Your images are also just one singular piece of what should be included in your backup strategy. Your operating system, applications and any other data you have should also be backed up. So what is a good strategy for backing up your systems? Dropbox? Smugmug? Google Drive? Backblaze? These all can work to some degree but let’s go back to the basics here.
A solid backup strategy is something called a 3-2-1. 3 copies of all your data, 2 copies are local and on different media if possible, 1 copy offsite either in the cloud or another physical location. There are many ways to accomplish this. Another factor of backups is that backup media is rotated in and out. In the IT world we call this Grandfather-Father-Son. It is a common rotation scheme for backup media, in which there are three or more backup cycles, such as daily, weekly and monthly. The daily backups are rotated on a daily basis using a First In First Out system. The weekly backups are similarly rotated on a weekly basis, and the monthly backup on a monthly basis. In addition, quarterly, half-yearly, and/or annual backups could also be separately retained. Often some of these backups are removed from the site for safekeeping and disaster recovery purposes.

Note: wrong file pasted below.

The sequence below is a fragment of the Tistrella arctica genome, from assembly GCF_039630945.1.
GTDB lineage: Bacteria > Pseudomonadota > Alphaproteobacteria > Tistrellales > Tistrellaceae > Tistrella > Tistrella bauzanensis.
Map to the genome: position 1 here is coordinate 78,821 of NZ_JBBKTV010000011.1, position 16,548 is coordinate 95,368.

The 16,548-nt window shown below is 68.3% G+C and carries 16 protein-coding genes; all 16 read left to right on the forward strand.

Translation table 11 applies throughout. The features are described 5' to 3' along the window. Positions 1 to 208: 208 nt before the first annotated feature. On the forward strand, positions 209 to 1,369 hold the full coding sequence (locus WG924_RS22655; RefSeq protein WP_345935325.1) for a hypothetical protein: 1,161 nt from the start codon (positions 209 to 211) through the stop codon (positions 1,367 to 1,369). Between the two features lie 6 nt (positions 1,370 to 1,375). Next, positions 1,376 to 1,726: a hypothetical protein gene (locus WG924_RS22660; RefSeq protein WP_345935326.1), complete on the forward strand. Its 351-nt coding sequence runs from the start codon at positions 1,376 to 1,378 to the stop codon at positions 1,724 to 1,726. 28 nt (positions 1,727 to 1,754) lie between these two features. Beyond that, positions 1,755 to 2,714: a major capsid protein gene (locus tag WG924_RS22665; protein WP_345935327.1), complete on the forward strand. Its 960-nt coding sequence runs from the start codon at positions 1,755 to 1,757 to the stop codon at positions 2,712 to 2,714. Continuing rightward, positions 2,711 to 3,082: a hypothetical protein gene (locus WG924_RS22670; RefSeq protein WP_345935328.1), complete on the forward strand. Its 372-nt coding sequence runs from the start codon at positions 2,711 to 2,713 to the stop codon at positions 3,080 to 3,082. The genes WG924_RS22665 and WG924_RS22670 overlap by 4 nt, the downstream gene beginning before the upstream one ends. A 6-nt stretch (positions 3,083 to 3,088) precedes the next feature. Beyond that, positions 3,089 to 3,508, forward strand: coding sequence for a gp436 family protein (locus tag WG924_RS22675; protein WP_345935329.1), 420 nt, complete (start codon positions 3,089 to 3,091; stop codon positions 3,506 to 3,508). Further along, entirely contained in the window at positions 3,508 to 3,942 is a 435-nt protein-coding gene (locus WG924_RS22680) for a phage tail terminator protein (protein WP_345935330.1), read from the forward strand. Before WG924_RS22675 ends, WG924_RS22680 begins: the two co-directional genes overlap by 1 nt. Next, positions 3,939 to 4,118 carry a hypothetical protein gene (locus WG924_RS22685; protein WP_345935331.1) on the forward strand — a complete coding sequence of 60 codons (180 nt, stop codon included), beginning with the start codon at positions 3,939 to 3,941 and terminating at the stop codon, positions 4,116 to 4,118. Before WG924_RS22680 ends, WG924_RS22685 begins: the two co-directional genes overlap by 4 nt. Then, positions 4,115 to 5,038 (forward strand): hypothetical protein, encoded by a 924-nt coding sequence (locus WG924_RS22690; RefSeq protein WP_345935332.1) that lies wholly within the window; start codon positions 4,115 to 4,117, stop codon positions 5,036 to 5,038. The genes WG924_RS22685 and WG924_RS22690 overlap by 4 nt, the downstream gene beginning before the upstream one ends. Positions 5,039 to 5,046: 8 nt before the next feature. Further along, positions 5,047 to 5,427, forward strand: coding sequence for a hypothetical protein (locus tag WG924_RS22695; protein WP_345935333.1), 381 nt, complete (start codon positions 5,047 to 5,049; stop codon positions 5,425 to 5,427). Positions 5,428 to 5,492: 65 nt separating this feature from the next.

There is a huge difference in using a Synchronization/Collaboration service like Dropbox or Google Drive when you compare it to running an actual backup program. Both Mac and Microsoft do have some built in backup functionality, Apple has Time Machine and Microsoft has File History. Both create running backups with versioning. Not quite the same as a GFS backup scheme but not terrible. There are many options for backup software. On the Mac side I prefer to use Chronosync. For PC’s Acronis is one of the top backup software providers.
So now you have 2 copies running locally, your primary working data and a backup. That just leaves offsite. If you have decent unmetered internet bandwidth a cloud backup is great. Something like Backblaze. If not then your best option is just to add in additional hard drives to your backup scheme and store them offsite. Some will use a relative's home or a safe deposit box.
The last thing I will add is whatever you do, make it automated. If you need to rely on doing something manually to get files backed up, chances are it won’t happen. Protect yourself and never lose your data. Whether it is images for a client or your own precious family photos, backup your files today!!!!!
About Dave Doeppel - Dave is an award-winning Professional Photographer who specializes in Pinup and Boudoir. Back in the 70s, he developed an unwavering passion for photography as he was rolling and developing 35mm film. He hasn’t looked back ever since.
Throughout his creative career, Dave has helped countless fellow photographers hone their craft. He has also served as a speaker at numerous National Photo Conferences, including but not limited to WPPI, Shutterfest and Imaging U.S.A. Today, Dave is on a mission to educate emerging photographers on the ins and outs of the art of photography and the technology they need to be successful.